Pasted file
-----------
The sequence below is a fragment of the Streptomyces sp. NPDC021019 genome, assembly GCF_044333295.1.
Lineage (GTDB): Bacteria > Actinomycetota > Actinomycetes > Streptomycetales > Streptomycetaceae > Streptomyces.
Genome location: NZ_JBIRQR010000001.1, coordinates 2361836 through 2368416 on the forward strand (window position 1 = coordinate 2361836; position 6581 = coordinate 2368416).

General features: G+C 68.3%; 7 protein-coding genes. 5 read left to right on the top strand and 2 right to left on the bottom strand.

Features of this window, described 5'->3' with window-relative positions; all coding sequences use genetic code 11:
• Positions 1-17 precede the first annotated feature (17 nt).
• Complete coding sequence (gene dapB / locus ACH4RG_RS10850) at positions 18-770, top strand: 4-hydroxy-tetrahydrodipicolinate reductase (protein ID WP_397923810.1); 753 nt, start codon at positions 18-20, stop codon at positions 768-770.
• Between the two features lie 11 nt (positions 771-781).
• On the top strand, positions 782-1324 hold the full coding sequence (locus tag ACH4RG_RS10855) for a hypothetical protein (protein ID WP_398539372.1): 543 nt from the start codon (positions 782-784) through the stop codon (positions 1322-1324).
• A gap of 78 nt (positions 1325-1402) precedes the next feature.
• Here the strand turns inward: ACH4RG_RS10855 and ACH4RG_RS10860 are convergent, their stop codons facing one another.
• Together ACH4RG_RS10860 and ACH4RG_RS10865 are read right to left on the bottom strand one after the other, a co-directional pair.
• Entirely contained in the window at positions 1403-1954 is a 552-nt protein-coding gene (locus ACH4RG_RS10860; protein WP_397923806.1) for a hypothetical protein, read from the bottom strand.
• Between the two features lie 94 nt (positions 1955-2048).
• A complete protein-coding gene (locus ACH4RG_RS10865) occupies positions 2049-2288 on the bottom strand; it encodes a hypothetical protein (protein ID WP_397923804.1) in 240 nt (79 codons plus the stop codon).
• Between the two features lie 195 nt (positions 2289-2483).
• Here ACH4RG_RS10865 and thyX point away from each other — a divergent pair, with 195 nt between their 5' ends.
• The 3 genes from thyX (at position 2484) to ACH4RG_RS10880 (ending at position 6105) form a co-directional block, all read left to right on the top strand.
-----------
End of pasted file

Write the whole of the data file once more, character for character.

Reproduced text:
The sequence below is a fragment of the Streptomyces sp. NPDC021019 genome, assembly GCF_044333295.1.
Lineage (GTDB): Bacteria > Actinomycetota > Actinomycetes > Streptomycetales > Streptomycetaceae > Streptomyces.
Genome location: NZ_JBIRQR010000001.1, coordinates 2361836 through 2368416 on the forward strand (window position 1 = coordinate 2361836; position 6581 = coordinate 2368416).

General features: G+C 68.3%; 7 protein-coding genes. 5 read left to right on the top strand and 2 right to left on the bottom strand.

Features of this window, described 5'->3' with window-relative positions; all coding sequences use genetic code 11:
• Positions 1-17 precede the first annotated feature (17 nt).
• Complete coding sequence (gene dapB / locus ACH4RG_RS10850) at positions 18-770, top strand: 4-hydroxy-tetrahydrodipicolinate reductase (protein ID WP_397923810.1); 753 nt, start codon at positions 18-20, stop codon at positions 768-770.
• Between the two features lie 11 nt (positions 771-781).
• On the top strand, positions 782-1324 hold the full coding sequence (locus tag ACH4RG_RS10855) for a hypothetical protein (protein ID WP_398539372.1): 543 nt from the start codon (positions 782-784) through the stop codon (positions 1322-1324).
• A gap of 78 nt (positions 1325-1402) precedes the next feature.
• Here the strand turns inward: ACH4RG_RS10855 and ACH4RG_RS10860 are convergent, their stop codons facing one another.
• Together ACH4RG_RS10860 and ACH4RG_RS10865 are read right to left on the bottom strand one after the other, a co-directional pair.
• Entirely contained in the window at positions 1403-1954 is a 552-nt protein-coding gene (locus ACH4RG_RS10860; protein WP_397923806.1) for a hypothetical protein, read from the bottom strand.
• Between the two features lie 94 nt (positions 1955-2048).
• A complete protein-coding gene (locus ACH4RG_RS10865) occupies positions 2049-2288 on the bottom strand; it encodes a hypothetical protein (protein ID WP_397923804.1) in 240 nt (79 codons plus the stop codon).
• Between the two features lie 195 nt (positions 2289-2483).
• Here ACH4RG_RS10865 and thyX point away from each other — a divergent pair, with 195 nt between their 5' ends.
• The 3 genes from thyX (at position 2484) to ACH4RG_RS10880 (ending at position 6105) form a co-directional block, all read left to right on the top strand.